Thomas Arnold, The Use of the Classics:
Another point may be mentioned, in which the translation of the Greek and Roman writers is most useful in improving a boy’s knowledge of his own language. In the choice of his words, and in the style of his sentences, he should be taught to follow the analogy required by the age and character of the writer whom he is translating. For instance, in translating Homer, hardly any words should be employed except Saxon, and the oldest and simplest of those which are of French origin; and the language should consist of a series of simple propositions connected with one another only by the most inartificial conjunctions.
In translating the tragedians, the words should be principally Saxon, but mixed with many of French or foreign origin, like the language of Shakspeare, and the other dramatists of the reigns of Elizabeth and James I. The term “words of French origin” is used purposely to denote that large portion of our language which, although of Latin derivation, came to us immediately from the French of our Norman conquerors, and thus became a part of the natural spoken language of that mixed people, which grew out of the melting of the Saxon and Norman races into one another. But these are carefully to be distinguished from another class of words equally of Latin derivation, but which have been introduced by learned men at a much later period, directly from Latin books, and have never, properly speaking, formed any part of the genuine national language. These truly foreign words which Johnson used so largely, are carefully to be shunned in the translation of poetry, as being unnatural, and associated only with the most unpoetical period of our literature, the middle of the eighteenth century.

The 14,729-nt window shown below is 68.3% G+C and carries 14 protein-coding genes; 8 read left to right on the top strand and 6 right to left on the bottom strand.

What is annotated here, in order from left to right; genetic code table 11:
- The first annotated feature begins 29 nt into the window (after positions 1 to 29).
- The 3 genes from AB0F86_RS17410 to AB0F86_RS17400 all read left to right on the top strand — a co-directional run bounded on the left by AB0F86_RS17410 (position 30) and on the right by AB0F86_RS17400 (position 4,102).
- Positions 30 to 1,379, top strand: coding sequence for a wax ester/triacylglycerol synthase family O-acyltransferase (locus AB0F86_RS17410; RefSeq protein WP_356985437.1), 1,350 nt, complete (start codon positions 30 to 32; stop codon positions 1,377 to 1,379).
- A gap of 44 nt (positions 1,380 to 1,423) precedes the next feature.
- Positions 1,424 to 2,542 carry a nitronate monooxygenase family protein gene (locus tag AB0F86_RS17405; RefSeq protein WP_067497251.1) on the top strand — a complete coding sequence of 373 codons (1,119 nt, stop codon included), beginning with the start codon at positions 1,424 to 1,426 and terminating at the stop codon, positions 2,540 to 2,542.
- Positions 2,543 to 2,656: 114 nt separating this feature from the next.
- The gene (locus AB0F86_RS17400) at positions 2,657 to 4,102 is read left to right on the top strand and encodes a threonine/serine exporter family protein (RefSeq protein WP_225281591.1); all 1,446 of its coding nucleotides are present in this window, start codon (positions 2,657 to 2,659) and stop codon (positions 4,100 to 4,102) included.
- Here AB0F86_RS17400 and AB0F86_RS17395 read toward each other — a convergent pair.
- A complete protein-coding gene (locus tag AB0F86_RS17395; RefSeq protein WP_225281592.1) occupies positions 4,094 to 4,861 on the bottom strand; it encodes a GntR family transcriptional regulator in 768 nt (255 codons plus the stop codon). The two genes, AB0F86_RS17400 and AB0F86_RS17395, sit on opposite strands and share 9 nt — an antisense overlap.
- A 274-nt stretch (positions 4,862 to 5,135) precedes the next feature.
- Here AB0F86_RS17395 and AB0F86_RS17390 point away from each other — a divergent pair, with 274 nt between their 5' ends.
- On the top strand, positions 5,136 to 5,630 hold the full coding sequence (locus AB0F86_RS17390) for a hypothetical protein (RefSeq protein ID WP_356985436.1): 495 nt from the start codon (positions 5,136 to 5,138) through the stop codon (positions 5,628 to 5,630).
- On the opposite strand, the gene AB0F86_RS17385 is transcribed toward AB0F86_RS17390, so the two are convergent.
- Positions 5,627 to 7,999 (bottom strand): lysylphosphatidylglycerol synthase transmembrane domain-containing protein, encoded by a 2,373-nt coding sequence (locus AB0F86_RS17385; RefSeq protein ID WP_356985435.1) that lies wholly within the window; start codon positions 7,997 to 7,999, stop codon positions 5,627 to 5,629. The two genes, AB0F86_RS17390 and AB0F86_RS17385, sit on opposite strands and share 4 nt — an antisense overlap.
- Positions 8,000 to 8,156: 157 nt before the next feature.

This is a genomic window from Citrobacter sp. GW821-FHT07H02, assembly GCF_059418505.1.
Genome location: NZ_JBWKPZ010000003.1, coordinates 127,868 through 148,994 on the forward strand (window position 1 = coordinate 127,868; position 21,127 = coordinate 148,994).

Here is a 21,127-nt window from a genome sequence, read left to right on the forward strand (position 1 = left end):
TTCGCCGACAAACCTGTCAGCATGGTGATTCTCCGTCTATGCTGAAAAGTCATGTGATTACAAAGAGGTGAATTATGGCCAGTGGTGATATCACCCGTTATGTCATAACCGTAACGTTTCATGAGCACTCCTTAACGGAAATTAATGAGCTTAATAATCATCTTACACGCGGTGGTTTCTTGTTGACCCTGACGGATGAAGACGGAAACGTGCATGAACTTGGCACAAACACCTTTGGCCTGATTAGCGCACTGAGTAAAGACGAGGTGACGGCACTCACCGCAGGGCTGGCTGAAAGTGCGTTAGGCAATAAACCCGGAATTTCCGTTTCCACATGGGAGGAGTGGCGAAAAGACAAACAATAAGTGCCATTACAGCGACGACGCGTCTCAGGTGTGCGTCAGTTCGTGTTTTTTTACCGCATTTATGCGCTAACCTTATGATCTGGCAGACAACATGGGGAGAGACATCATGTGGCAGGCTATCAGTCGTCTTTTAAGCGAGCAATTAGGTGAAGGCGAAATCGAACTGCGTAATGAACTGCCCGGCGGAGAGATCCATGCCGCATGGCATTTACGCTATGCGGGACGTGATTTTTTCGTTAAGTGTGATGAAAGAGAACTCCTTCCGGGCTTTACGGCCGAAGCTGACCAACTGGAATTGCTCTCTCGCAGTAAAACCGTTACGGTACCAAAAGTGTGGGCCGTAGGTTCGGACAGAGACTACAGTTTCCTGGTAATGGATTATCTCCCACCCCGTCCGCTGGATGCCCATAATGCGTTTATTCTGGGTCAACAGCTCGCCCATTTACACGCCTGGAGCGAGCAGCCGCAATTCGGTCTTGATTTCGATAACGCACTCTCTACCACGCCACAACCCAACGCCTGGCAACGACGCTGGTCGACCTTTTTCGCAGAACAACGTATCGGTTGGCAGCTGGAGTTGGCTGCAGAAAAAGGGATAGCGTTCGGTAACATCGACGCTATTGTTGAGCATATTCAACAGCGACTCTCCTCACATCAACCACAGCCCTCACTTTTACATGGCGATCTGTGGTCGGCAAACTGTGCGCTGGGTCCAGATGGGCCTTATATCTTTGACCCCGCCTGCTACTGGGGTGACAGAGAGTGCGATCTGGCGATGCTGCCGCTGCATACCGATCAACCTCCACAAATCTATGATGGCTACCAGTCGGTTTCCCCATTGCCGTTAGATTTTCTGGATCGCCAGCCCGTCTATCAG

So also, in translating the prose writers of Greece and Rome, Herodotus should be rendered in the style and language of the chroniclers ; Thucydides in that of Bacon or Hooker, while Demosthenes, Cicero, Caesar and Tacitus, require a style completely modern — the perfection of the English language, such as we now speak and write it, varied only to suit the individual differences of the different writers, but in its range of words, and in its idioms, substantially the same.